Surrounding yourself with negative people will change the lens through which you see the world. Just a single negative person's emotions are contagious and bring down everyone around them to the point that if you are not careful, you will become the person people avoid. Here are three reasons to cut negative people from your circle:
1. Lower productivity and work performance
2. Danger to mental health and work environment
3. Lead to negative decision-making
Most individuals can spot a negative person within the first couple weeks at a new job. According to Kusy and Holloway (2009), "a toxic personality is anyone who demonstrates a pattern of counterproductive work behaviors that debilitate individuals, teams, and even organizations over the long term" (p. 11). Once you get settled into your new workplace, you will quickly see who fits this description. Toxic people seek others to validate their negative outlook attempting to spread their perspective. If you fall victim to these perspectives, your work performance is at risk. However, a toxic person will have a pattern of negative behaviors. We all have bad days where we are not like our usual selves. The rare occurrence does not make you a negative person unless you become a danger to others mental health and the work environment.
The lens you see your work environment depends intensely on how you react to how people treat you. Negative people in the workplace make this much more difficult for your mental health. They drain others of energy and affect how you conduct business and mental mindset at work. However, as John Maxwell stated, "Life is 10% of what happened to me, and 90% how I react to it" (as cited in Chapman & White, 2014, p. 10). While there is no doubt that negative people can significantly affect the work environment, it only sticks if you allow it. For example, if a negative person wants to sit and complain about the boss, project, or various other topics, you can state that you have work to do and don't have time to hear them out right now in a polite manner. After you tell them this a couple of times, they will no longer come to you complaining because they want to be heard over anything. Furthermore, allowing them to continue their negative outlook toward you may lead to poor decision-making on your projects.
Everybody naturally wants to do an excellent job in their profession. Very rarely are people coming into work sabotaging projects by making poor decisions. Our responsibility is to put ourselves in the best mindset for maximizing creativity, innovation, and production. However, when negative people creep into our circle, our decision-making abilities will drastically decrease. According to Scott (2017), "Negative attitudes and behaviors can impair critical thinking, decision-making, and problem-solving abilities, leading to poor decision-making and missed opportunities" (p. 1). As we allow negative people to spend more time around us, our ability to grow will significantly be at risk. Additionally, our supervisor may start to see the decline in our work hurting our chances of promotions, recognition, or growth opportunities. Most leaders quickly recognize the people who add the most value and those who are negatively affecting their culture.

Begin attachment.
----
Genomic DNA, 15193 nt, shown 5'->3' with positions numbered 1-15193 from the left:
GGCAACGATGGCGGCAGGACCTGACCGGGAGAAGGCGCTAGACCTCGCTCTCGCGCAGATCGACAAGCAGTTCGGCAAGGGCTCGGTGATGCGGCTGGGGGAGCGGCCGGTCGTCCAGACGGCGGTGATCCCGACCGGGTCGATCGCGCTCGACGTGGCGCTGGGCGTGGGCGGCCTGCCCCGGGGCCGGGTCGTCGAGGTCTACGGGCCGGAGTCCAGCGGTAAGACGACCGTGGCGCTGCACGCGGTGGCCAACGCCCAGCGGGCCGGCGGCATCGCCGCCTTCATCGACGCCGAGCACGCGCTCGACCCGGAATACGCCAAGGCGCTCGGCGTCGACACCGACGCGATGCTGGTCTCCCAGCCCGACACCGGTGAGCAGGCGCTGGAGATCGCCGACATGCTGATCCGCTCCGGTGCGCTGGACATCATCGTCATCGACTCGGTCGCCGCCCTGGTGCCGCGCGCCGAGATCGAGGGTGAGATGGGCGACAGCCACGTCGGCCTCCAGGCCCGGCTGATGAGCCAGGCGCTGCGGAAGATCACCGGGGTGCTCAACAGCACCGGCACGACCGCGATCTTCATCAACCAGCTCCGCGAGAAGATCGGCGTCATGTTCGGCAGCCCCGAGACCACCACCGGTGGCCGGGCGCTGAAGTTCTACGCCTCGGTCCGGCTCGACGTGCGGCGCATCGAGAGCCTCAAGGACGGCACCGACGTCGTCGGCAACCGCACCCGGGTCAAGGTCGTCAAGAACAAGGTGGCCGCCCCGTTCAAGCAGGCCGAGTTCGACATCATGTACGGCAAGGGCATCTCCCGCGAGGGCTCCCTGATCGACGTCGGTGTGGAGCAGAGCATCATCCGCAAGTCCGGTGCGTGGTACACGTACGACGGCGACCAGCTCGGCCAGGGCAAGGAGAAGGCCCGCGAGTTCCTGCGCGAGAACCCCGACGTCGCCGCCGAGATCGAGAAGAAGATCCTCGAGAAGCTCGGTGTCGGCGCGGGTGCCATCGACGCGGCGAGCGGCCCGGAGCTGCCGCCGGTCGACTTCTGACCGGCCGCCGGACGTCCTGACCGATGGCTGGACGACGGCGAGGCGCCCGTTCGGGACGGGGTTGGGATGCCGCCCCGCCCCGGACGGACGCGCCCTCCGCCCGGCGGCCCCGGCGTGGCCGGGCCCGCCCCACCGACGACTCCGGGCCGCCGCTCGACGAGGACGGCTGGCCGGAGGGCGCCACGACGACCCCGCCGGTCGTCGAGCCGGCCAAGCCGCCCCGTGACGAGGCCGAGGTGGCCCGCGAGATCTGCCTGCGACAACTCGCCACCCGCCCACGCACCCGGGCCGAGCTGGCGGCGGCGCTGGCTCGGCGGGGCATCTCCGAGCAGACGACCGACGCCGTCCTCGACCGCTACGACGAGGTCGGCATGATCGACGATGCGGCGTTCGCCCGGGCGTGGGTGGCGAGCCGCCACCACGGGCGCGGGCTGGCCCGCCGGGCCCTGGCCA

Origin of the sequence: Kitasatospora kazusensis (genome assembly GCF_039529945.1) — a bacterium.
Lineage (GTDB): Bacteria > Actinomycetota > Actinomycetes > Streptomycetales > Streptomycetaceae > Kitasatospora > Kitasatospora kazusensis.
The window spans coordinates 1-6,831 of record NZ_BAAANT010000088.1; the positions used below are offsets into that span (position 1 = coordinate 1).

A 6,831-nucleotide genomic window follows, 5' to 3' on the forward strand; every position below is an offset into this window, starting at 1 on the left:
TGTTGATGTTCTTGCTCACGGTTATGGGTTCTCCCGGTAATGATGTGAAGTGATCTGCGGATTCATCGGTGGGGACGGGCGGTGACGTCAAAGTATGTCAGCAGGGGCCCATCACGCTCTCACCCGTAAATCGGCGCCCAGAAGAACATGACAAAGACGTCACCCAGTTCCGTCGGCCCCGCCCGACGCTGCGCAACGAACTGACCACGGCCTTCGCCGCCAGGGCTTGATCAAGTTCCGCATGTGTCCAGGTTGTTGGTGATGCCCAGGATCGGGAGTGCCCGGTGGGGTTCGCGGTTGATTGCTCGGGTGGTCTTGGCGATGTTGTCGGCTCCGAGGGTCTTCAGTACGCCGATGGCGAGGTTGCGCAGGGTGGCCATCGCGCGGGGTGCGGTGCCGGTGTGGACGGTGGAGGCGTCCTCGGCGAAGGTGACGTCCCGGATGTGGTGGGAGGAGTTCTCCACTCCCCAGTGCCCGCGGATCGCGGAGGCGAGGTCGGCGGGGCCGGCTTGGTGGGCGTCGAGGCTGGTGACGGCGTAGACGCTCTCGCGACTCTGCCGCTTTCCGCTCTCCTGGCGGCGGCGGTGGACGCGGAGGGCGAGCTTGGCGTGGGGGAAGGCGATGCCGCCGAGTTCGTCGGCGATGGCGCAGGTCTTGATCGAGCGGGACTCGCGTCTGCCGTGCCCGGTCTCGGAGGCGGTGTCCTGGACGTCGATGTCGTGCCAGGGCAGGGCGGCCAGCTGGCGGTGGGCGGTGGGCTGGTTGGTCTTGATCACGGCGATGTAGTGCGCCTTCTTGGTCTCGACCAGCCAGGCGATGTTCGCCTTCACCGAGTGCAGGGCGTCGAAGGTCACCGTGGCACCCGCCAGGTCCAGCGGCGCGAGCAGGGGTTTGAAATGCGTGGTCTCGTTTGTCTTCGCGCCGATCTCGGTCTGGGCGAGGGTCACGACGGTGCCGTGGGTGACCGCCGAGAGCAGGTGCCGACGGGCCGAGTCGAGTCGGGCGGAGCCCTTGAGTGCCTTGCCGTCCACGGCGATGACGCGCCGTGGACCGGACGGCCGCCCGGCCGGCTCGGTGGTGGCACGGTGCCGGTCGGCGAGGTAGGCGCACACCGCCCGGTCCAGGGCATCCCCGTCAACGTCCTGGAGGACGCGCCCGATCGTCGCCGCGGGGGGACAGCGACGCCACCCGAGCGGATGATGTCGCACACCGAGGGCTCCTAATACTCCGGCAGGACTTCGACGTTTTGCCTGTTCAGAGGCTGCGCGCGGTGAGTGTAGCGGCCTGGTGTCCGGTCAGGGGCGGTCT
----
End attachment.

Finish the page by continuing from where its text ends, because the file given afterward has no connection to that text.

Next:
A vital component for all of us is surrounding ourselves with people with our best interests and who bring a positive outlook. Negative people can significantly affect your productivity, mental health, and decision-making. These harmful types of people are not hard to spot, but they can be hard to deal with daily. But the real question we have to ask ourselves is whether people think about us when they hear toxic people?
Chapman, G., & White, P. (2014). Rising above a toxic workplace: Taking care of yourself in an unhealthy environment. Moody Publishers.
Kusy, M., & Holloway, E. (2009). Toxic workplace!: Managing toxic personalities and their systems of power. John Wiley & Sons.
Scott, J. (2017). The negative impact of negativity in the workplace. Harvard Business Review. https://hbr.org/2017/06/the-negative-impact-of-negativity-in-the-workplace